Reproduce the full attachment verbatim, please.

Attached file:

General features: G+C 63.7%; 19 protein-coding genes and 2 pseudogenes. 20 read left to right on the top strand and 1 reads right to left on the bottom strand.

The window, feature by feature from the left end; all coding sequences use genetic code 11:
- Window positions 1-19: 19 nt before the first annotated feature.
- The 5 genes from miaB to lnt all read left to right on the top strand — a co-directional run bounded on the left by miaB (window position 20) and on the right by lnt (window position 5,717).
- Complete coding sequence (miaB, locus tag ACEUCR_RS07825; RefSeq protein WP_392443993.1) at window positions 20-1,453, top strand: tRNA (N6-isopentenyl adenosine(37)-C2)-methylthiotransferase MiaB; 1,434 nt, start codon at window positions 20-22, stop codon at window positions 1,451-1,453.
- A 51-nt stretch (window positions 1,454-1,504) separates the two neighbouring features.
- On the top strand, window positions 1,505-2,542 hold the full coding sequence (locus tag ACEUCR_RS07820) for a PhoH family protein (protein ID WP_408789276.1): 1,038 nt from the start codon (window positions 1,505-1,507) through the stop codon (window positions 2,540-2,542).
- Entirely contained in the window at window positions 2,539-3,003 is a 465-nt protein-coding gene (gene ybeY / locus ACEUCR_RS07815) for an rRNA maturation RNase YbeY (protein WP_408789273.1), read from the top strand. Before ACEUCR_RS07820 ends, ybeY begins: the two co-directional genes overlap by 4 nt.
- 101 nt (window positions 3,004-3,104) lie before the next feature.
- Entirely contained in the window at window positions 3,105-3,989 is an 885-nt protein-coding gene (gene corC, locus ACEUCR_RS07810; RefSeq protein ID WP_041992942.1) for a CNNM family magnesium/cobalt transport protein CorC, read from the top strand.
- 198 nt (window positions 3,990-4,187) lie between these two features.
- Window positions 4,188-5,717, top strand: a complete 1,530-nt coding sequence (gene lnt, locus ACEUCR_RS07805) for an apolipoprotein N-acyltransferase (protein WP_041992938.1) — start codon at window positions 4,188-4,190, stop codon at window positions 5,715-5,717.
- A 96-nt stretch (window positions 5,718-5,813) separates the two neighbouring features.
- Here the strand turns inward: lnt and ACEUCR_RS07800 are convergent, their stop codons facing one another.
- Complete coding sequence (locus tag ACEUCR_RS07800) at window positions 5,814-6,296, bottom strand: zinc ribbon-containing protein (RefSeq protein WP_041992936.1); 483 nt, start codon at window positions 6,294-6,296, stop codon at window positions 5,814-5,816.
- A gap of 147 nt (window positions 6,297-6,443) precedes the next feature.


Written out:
General features: G+C 63.7%; 19 protein-coding genes and 2 pseudogenes. 20 read left to right on the top strand and 1 reads right to left on the bottom strand.

The window, feature by feature from the left end; all coding sequences use genetic code 11:
- Window positions 1-19: 19 nt before the first annotated feature.
- The 5 genes from miaB to lnt all read left to right on the top strand — a co-directional run bounded on the left by miaB (window position 20) and on the right by lnt (window position 5,717).
- Complete coding sequence (miaB, locus tag ACEUCR_RS07825; RefSeq protein WP_392443993.1) at window positions 20-1,453, top strand: tRNA (N6-isopentenyl adenosine(37)-C2)-methylthiotransferase MiaB; 1,434 nt, start codon at window positions 20-22, stop codon at window positions 1,451-1,453.
- A 51-nt stretch (window positions 1,454-1,504) separates the two neighbouring features.
- On the top strand, window positions 1,505-2,542 hold the full coding sequence (locus tag ACEUCR_RS07820) for a PhoH family protein (protein ID WP_408789276.1): 1,038 nt from the start codon (window positions 1,505-1,507) through the stop codon (window positions 2,540-2,542).
- Entirely contained in the window at window positions 2,539-3,003 is a 465-nt protein-coding gene (gene ybeY / locus ACEUCR_RS07815) for an rRNA maturation RNase YbeY (protein WP_408789273.1), read from the top strand. Before ACEUCR_RS07820 ends, ybeY begins: the two co-directional genes overlap by 4 nt.
- 101 nt (window positions 3,004-3,104) lie before the next feature.
- Entirely contained in the window at window positions 3,105-3,989 is an 885-nt protein-coding gene (gene corC, locus ACEUCR_RS07810; RefSeq protein ID WP_041992942.1) for a CNNM family magnesium/cobalt transport protein CorC, read from the top strand.
- 198 nt (window positions 3,990-4,187) lie between these two features.
- Window positions 4,188-5,717, top strand: a complete 1,530-nt coding sequence (gene lnt, locus ACEUCR_RS07805) for an apolipoprotein N-acyltransferase (protein WP_041992938.1) — start codon at window positions 4,188-4,190, stop codon at window positions 5,715-5,717.
- A 96-nt stretch (window positions 5,718-5,813) separates the two neighbouring features.
- Here the strand turns inward: lnt and ACEUCR_RS07800 are convergent, their stop codons facing one another.
- Complete coding sequence (locus tag ACEUCR_RS07800) at window positions 5,814-6,296, bottom strand: zinc ribbon-containing protein (RefSeq protein WP_041992936.1); 483 nt, start codon at window positions 6,294-6,296, stop codon at window positions 5,814-5,816.
- A gap of 147 nt (window positions 6,297-6,443) precedes the next feature.